If your merchant service provider doesn’t cooperate with you when there’s an issue, it’s time to look for alternative providers – or even elevate an official complaint if the company is not providing the services you need.
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I had a charge on my account for $19.95 and when I questioned it with my bank, they did not know what it was for, so they did a stop payment on it.
Three days later, my merchant service froze my account saying that I owed them $44.95. Now I cannot reach them by the phone number listed. It just keeps me on hold. And any other customer service person I talk to says the account is on hold and that I need to have my bank send a letter for acceptance of deposits and credits, which I have done twice now.
They just keep telling me to send another one to a new number or email address. Any help on what I can do? – Renee
It’s no fun to get the runaround, and I can understand why you are frustrated.
I tried reaching out to the merchant account provider you named in your note, both through the company’s website and the LinkedIn profile of its chief executive. I did not receive any response. I also was not able to get through the phone system.
If merchant provider doesn’t reply, get external help
Clearly, it’s going to be difficult for you to resolve this. I would recommend that you contact your state attorney general’s office for help.
You might also want to contact the Federal Trade Commission and file a complaint through the FTC’s Complaint Assistant.
The dollar amounts you are talking about are relatively small. However, as a small-business owner, you need to be able to accept credit cards through your merchant services account, and if you cannot get any customer service despite the attempts you made, you will probably need to get outside help to get the company’s attention.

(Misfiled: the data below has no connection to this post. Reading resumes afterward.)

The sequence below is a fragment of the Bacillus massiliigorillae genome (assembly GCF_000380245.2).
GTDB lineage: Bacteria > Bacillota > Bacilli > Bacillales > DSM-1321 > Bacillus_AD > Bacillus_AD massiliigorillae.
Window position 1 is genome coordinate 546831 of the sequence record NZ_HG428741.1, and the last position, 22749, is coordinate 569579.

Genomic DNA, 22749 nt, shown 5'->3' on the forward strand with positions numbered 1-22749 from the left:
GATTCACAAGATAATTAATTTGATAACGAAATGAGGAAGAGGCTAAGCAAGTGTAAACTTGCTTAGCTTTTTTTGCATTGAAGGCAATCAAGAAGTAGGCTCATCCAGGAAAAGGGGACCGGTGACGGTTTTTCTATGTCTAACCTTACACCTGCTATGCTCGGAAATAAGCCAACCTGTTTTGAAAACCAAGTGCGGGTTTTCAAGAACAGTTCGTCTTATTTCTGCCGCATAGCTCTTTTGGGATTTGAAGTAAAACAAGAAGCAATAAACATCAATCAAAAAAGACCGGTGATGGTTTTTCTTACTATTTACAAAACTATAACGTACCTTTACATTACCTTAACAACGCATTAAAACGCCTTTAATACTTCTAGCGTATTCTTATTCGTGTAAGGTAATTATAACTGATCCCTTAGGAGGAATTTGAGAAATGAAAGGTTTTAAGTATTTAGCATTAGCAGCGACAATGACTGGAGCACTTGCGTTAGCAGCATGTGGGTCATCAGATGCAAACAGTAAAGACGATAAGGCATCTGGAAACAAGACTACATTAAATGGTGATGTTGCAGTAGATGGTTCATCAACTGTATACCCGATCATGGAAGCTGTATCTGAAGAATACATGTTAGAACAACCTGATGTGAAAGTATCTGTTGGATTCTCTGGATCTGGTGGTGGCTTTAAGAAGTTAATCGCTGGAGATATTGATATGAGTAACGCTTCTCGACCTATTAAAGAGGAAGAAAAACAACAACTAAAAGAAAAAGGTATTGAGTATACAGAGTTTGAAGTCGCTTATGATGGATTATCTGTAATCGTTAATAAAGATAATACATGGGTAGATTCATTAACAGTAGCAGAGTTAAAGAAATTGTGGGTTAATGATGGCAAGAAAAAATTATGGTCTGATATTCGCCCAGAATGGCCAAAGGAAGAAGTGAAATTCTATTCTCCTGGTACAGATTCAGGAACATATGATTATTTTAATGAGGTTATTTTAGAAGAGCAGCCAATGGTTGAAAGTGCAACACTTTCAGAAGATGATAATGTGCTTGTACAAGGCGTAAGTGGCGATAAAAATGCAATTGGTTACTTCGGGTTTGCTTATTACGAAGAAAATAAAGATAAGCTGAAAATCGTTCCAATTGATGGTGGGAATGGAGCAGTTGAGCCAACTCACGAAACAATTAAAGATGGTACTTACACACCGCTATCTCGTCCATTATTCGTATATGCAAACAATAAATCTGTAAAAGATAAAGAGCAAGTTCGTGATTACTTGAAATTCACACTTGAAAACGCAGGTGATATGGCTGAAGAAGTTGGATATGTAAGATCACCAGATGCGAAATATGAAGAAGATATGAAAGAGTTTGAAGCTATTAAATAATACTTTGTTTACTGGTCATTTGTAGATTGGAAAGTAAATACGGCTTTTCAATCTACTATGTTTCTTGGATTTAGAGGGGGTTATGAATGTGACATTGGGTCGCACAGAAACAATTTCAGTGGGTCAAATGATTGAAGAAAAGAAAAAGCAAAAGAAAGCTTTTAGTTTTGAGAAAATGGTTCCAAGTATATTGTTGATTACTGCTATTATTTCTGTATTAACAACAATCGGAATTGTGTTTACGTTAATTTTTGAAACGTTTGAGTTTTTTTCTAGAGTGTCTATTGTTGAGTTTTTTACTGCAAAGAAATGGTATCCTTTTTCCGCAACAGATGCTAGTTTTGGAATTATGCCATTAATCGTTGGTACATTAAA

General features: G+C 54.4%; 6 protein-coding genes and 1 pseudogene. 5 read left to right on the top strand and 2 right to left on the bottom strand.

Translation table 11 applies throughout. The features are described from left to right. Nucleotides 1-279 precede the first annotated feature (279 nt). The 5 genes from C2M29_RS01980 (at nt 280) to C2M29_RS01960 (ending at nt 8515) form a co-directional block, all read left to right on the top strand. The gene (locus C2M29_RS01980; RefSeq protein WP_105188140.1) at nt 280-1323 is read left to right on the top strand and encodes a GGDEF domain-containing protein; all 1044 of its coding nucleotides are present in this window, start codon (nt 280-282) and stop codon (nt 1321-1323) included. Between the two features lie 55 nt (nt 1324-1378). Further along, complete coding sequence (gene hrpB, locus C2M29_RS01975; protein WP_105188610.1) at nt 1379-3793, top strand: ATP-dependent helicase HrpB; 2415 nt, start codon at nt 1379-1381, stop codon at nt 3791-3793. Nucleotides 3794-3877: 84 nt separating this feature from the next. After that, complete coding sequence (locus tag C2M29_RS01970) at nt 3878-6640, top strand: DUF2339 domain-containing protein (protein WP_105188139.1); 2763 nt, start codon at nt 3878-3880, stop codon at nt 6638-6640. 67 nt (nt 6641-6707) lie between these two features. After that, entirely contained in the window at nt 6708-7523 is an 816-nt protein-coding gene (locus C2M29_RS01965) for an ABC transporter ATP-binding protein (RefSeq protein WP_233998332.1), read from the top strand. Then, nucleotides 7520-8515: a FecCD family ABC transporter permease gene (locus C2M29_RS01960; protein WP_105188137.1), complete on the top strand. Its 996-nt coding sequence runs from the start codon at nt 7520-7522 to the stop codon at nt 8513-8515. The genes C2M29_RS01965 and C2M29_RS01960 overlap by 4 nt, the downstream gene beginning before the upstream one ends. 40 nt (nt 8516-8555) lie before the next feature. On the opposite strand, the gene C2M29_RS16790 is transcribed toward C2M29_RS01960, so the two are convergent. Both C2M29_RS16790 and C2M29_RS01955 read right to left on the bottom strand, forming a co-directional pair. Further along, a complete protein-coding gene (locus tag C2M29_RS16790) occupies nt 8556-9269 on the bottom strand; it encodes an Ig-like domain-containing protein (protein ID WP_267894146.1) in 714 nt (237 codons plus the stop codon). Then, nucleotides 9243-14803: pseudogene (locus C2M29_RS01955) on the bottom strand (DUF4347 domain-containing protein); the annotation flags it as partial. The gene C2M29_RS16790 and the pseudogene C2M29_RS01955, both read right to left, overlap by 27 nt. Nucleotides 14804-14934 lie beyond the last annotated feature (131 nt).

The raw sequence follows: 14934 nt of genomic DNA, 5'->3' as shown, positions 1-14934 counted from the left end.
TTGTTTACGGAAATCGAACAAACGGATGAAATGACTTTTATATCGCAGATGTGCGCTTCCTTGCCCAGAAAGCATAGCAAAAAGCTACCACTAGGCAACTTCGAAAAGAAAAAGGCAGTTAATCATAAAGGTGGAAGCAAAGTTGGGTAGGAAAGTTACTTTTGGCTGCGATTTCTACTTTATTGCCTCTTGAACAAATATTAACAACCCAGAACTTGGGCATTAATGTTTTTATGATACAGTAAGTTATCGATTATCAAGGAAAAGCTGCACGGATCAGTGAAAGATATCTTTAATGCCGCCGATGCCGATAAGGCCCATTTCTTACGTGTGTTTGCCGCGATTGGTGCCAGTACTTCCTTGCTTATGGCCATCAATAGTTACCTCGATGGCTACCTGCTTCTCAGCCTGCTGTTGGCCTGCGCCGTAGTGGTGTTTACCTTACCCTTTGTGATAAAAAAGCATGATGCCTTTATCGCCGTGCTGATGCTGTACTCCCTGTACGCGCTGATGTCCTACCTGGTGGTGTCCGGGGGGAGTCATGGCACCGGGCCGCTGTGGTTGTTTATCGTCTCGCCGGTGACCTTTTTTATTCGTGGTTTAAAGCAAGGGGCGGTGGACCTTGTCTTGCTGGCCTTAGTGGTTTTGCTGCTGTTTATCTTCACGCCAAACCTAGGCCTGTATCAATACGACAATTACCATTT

You should not have to submit the requested information repeatedly with no resolution.
Consider alternative merchant processing services
In your situation, I would be inclined to close the account and start over with another provider who is more responsive. As an interim measure, you may want to use an option like PayPal Here or GoPayment.
If you do decide to find a new provider, look back at your merchant account contract and find out what processes you must follow to cancel the account.
Often, there are fees if you terminate a contract early. These can be steep. You may need to get legal advice on how best to handle the cancellation, so you don’t end up owing a lot of money to the merchant account provider.
For more detailed information, check out my previous column “How can I cancel my merchant agreement without incurring fees?”
Make sure as you work on resolving this that you keep excellent records. Save copies of any emails you have sent. Mail letters to the company by certified mail.
Before you select a new merchant account provider, I’d encourage you to reach out to other merchants you know for recommendations.
As a small-business owner, your time is too precious to spend chasing down providers who are supposed to be helping you.